I loved my time at the small church, don’t get me wrong.  But, there were messages that were taught that left me spending my life as a single, young, educated adult woman feeling small and misplaced.  I was encouraged to embrace my singleness because it offered me time to devote to ministry, but that’s where that message stopped.  Marriage, I was told, is the most important relationship I will ever have.  Being a mom, I was told, is my highest calling.  Going to school and writing and being a therapist were all good time fillers, but, I was told, I’d better be ready to give all that up when I got married and had a family – because my husband would be head, and I would have to defer to his call.

The thing that it seemed I could never get people to hear is that none of those things are just time fillers.  Those are the heartbeats of my life, and serving in ministry and going to school and being a therapist and writing are the things that make me…me.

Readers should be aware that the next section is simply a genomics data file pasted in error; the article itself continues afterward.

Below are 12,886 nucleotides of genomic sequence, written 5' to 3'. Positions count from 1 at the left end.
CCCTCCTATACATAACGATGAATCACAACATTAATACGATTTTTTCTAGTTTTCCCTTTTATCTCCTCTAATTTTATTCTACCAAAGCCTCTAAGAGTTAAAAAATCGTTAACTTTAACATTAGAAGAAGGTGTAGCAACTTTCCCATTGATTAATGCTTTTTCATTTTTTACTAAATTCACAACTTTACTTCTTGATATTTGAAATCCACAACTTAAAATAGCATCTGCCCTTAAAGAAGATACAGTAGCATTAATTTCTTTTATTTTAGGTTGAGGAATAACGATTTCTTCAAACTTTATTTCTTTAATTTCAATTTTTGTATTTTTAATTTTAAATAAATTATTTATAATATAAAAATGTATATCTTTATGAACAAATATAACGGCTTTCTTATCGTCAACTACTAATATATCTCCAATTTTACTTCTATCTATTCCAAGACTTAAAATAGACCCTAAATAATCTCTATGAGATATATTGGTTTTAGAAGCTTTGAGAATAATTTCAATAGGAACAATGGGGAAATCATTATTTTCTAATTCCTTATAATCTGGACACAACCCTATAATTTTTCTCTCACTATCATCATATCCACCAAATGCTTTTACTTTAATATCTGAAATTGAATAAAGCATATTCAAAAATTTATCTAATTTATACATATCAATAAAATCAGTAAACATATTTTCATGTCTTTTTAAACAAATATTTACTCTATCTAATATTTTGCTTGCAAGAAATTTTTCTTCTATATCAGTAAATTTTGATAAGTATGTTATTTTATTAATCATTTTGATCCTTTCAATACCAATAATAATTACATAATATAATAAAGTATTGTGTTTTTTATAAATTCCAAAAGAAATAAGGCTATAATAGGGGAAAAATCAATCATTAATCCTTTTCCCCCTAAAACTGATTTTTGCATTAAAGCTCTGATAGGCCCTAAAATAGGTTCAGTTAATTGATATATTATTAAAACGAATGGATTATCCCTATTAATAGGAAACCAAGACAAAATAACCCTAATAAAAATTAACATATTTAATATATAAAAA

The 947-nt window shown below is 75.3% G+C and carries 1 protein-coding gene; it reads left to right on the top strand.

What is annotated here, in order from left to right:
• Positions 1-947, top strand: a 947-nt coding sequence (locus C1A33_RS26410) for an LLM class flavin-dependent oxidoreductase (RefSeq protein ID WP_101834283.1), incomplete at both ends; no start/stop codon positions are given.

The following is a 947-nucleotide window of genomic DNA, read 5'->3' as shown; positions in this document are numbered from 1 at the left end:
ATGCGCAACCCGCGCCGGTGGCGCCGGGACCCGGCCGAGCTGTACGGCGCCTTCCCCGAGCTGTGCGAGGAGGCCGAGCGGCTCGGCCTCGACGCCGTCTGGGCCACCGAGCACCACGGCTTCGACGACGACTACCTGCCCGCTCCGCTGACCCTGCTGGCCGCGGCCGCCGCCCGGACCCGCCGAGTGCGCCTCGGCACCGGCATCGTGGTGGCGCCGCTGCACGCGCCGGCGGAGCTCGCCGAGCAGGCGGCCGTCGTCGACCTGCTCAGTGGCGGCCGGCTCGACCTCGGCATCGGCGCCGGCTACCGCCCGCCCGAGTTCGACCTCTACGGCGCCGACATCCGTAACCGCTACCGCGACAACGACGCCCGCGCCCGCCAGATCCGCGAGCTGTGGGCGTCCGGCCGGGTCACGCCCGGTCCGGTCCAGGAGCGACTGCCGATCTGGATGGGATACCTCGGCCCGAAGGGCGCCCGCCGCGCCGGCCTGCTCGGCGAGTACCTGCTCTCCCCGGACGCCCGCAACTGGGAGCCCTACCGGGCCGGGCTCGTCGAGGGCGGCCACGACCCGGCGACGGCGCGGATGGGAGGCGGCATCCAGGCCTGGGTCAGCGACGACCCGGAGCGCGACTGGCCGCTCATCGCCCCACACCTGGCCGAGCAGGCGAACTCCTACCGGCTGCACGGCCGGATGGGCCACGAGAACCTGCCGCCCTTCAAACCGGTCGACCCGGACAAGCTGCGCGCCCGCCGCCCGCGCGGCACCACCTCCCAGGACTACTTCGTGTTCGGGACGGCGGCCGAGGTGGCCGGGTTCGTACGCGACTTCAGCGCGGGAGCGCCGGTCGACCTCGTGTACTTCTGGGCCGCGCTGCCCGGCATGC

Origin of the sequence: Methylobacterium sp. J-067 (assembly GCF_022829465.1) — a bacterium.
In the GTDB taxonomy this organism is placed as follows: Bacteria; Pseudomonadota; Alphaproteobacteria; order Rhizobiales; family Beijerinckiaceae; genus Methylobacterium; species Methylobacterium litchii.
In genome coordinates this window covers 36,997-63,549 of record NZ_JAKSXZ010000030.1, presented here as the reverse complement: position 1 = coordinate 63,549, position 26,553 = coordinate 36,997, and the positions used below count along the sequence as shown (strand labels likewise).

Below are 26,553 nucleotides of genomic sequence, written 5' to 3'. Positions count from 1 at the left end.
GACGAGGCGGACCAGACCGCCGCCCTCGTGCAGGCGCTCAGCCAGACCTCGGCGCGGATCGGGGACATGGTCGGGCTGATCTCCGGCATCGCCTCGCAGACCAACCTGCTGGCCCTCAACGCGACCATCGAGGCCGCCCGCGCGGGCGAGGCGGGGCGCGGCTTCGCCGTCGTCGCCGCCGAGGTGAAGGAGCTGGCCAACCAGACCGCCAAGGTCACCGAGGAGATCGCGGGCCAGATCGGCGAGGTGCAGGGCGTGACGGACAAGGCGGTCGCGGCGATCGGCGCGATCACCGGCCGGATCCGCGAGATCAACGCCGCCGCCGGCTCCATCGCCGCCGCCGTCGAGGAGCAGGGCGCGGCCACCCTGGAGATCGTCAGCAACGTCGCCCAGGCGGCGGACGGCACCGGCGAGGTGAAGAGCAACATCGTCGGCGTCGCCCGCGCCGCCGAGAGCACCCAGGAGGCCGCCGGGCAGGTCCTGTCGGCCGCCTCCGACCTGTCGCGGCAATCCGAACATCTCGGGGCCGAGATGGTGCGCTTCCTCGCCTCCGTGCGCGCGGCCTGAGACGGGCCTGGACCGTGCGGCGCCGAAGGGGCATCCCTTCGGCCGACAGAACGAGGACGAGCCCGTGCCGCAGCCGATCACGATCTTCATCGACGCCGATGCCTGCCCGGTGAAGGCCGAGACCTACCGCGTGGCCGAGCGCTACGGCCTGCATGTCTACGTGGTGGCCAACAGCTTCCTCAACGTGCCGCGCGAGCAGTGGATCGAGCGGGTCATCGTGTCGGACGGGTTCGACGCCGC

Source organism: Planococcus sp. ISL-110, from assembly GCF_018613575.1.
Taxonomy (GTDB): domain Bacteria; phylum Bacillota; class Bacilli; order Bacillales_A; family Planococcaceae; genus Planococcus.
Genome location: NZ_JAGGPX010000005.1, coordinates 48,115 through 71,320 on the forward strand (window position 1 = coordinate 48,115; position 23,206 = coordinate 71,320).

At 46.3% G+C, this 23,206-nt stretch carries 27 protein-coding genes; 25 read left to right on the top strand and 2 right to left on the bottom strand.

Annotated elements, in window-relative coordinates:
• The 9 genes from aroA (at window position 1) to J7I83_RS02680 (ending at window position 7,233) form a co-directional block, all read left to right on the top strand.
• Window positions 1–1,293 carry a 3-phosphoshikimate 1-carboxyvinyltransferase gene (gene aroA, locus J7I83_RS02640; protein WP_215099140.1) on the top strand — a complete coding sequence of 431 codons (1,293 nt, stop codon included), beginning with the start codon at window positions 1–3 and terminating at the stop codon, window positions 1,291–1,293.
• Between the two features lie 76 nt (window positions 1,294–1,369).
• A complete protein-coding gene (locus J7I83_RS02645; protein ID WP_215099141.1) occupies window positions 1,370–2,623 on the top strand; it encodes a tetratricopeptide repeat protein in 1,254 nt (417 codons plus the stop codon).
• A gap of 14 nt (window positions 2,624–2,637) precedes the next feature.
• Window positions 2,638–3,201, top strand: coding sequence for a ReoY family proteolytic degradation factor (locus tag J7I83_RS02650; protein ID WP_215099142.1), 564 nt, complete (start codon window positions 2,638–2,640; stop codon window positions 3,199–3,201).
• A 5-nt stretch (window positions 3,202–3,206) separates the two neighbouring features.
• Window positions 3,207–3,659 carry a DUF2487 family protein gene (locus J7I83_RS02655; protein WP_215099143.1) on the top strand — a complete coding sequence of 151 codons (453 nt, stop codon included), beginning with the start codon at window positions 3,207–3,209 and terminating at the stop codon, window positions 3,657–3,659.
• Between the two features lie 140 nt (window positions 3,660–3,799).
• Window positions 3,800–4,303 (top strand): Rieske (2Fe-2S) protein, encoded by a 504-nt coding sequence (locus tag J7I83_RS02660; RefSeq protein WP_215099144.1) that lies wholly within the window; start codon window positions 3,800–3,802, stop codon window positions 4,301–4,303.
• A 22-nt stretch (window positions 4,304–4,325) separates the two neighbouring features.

And the nice boy got that.

He wanted to know what I thought, and he smiled any time my passions got the best of me and I started talking really fast about my book or my friends or my students.  He told me I was beautiful, and he told me I was smart.  And I liked him because he never made me feel small or misplaced.

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The nice boy and I are talking again. And while I don’t know what will come of it, I know that I’m doing things differently this time.  Because I’ve confronted some of the bad messages of my past, and am embracing the woman God has created me to be.

I’m an educated, young, single woman, and I’m talking to a nice boy who respects me.

And I’m still praying.  And I’m still hoping.  And that’s not a bad place to be.